LLC gross receipts tax is the gross income of the limited liability company. Before choosing to form an LLC, you should first be mindful of the benefits and drawbacks of the LLC, particularly in terms of the tax structure.

Generally, the Internal Revenue Service (IRS) disregards the LLC as a taxable entity. For that reason, the LLC must choose to be taxed as another type of business. For example, the LLC can choose to be taxed as a sole proprietorship (for single-member LLCs), a partnership, or a corporation.

Even though the LLC will be taxed as a different business, the company will still enjoy the many benefits of operating an LLC, which include limited liability protection, pass-through taxation (unless the LLC elects to be taxed as a C corporation), and greater flexibility in the management structure.

California Gross Receipts Tax

In 2010, the State of California created a new tax fee, referred to as the gross receipts tax, based on the LLC’s total income in the state.

In addition to a yearly $800 minimum franchise tax fee that is required of all California corporations or limited liability companies, there is also a gross receipts tax that is charged on every California LLC. Note that this tax is not imposed on the California corporation.

For the $800 minimum franchise tax fee, the entire amount is due, even if you form your business in the later part of the year. Therefore, it is not prorated. An exception does apply – and that is for businesses that have formed exceptionally late in the year (i.e. December), companies with no business activity in the State of California, nonprofit corporations with tax exemptions, some LLCs owned by developed members of the U.S. Armed Forces, and LLCs electing S corporation taxation.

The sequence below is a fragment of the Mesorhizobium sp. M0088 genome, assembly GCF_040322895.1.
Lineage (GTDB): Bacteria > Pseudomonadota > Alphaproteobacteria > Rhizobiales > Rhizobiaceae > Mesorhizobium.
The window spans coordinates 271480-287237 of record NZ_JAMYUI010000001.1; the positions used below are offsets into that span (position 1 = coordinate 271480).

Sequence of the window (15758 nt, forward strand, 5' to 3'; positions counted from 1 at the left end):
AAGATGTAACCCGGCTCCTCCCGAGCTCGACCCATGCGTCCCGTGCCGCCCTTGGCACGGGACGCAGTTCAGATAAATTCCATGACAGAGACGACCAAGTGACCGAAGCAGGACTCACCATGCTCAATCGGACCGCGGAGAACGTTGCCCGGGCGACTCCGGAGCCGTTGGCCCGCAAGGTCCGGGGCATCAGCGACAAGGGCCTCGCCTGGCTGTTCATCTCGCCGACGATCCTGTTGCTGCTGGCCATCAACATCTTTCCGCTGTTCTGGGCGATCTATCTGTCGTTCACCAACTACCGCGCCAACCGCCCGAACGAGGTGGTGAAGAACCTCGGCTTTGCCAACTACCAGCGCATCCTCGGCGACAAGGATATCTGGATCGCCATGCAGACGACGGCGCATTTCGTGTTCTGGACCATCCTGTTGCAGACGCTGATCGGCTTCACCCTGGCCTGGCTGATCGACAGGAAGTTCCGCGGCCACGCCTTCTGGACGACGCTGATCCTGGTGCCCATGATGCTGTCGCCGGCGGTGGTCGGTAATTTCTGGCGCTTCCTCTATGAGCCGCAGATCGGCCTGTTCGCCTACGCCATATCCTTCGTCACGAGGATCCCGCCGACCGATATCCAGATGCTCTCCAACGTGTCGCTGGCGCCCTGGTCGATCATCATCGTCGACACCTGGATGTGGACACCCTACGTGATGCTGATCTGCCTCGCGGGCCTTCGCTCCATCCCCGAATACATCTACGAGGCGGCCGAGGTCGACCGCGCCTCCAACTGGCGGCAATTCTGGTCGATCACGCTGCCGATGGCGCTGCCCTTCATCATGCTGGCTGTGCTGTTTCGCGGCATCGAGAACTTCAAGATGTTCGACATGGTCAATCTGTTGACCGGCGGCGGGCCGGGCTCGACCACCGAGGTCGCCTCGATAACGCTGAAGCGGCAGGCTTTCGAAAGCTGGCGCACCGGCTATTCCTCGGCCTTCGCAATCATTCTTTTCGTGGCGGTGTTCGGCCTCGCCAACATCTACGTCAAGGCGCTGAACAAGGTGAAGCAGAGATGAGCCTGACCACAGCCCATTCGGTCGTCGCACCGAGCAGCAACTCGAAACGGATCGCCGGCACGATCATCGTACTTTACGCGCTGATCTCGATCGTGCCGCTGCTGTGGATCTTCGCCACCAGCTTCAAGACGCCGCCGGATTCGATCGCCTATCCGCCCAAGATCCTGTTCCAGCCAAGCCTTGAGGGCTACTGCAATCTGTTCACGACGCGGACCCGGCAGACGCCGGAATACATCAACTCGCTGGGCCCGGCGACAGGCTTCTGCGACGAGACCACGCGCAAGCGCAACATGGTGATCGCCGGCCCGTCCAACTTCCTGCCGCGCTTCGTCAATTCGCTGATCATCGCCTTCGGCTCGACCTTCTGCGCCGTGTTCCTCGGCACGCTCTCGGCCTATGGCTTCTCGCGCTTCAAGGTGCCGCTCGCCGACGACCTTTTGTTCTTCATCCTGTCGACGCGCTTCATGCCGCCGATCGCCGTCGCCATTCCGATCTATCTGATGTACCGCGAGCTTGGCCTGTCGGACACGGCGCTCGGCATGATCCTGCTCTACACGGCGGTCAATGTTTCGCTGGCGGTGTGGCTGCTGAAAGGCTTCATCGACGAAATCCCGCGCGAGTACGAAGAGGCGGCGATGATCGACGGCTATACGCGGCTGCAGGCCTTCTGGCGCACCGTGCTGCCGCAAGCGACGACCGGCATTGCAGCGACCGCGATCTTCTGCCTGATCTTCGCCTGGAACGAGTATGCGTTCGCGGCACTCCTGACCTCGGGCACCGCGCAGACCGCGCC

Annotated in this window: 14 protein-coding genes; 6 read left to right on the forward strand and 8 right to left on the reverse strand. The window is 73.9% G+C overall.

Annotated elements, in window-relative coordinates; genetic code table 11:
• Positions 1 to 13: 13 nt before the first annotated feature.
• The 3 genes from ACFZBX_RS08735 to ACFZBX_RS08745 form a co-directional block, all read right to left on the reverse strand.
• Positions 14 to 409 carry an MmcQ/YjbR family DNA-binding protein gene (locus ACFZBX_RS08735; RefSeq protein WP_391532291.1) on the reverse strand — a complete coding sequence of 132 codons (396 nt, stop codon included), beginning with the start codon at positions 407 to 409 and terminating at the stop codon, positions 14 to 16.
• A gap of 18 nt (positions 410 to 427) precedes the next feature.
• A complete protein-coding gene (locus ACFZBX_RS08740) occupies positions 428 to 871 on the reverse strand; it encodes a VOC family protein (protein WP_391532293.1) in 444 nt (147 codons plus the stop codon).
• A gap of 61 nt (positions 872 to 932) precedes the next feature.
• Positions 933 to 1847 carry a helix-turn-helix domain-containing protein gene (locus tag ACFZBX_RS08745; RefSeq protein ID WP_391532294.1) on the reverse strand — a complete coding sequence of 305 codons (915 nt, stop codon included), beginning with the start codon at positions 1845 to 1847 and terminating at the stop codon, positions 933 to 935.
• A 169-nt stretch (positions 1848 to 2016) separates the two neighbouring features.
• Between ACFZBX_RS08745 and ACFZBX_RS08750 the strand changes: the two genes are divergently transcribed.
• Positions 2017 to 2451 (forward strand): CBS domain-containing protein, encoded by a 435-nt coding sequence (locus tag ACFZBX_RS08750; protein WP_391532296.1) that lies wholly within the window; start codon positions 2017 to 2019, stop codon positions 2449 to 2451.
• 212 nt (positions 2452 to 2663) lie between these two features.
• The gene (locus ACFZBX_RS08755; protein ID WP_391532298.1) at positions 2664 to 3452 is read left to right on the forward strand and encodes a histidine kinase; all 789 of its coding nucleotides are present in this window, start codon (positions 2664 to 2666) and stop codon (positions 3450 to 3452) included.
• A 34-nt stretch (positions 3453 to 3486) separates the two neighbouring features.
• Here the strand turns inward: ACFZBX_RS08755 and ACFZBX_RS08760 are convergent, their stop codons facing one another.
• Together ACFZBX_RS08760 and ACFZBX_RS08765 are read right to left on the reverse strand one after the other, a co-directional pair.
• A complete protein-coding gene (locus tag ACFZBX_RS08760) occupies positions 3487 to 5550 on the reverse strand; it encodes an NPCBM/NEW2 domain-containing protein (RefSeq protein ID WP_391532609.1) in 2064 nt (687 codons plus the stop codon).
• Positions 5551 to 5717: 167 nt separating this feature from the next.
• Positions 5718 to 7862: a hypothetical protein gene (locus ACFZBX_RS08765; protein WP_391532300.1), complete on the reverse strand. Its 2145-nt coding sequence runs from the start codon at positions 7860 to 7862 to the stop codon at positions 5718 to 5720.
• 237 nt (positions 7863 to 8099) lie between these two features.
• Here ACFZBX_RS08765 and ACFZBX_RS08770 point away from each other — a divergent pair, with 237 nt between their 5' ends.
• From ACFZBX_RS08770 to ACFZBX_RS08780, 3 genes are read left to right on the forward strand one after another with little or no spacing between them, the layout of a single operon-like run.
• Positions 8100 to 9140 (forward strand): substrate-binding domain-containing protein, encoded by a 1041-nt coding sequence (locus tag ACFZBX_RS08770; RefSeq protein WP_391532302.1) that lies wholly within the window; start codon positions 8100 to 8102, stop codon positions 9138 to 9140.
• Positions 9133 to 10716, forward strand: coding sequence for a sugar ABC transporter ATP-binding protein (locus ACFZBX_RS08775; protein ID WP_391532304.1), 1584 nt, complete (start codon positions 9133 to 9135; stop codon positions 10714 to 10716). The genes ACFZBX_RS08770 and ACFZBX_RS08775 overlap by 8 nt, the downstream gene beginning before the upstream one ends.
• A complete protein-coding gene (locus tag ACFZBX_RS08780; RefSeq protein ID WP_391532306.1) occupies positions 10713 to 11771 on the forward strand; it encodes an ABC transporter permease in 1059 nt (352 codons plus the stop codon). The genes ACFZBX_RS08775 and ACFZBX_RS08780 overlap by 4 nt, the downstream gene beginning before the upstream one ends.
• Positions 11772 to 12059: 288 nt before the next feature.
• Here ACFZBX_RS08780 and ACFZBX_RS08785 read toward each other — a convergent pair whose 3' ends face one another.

The new gross receipts tax is clearly identified based on the company’s gross revenues. The Tax Resolution Institute believes as though the additional fee will further hinder the productivity and profitability of those people working in the state.

California LLCs are taxed at the state level in accordance with the California LLC Tax Schedule, which is based on gross revenue:

  • $0-$249,999:$0
  • $250,000-$499,999: $900
  • $500,000-$999,999: $2,500
  • $1mill-$4,999,999: $6,000
  • $5mill and up: $11,790

Since most companies have to generate more than $250,000 in gross receipts to break even with what you had at the beginning of the taxable year, a California LLC will be required to pay a greater franchise tax than a California corporation.

In California, the S corp is taxed at a rate of 1.5% tax of the net income earned, whereas the LLC is taxed based on such above-mentioned gross receipts. This is the main reason why the LLC is taxed higher than the corporation.

For example, assume that you own a company with gross receipts in the amount of $2 million and profits of $100,000 for 2014. If you operate as an S corp, you must pay 1.5% of the $100,000 profit in taxes, which results in $1,500. However, if you operate as an LLC, then you must pay taxes of $6,000 based on the fact that you fall within the $1 million-$4,999,999 tax scale.

Single-Member LLC in California

If you operate as a single-member LLC in the State of California, then you will be considered a disregarded entity for both federal and state tax purposes. Therefore, you will need to report all profits and losses on your personal tax return (Schedule C of Form 1040).

However, if you operate a single-member LLC and pay sales taxes to California for your company sales, then you must file a business tax return, which is referred to as Form 568.

If you failed to pay taxes in the prior taxable year after you’ve paid sales tax, then you will be provided with a questionnaire about the work you or your employees did for the business as well as requests for detailed inventory, equipment, where your business does business, and where you hold your products (i.e. warehouse or storage center). Thereafter, California will probably determine that you must file Form 568. If this is the case, you’ll want to be sure to file this form every year thereafter to prevent additional penalties.

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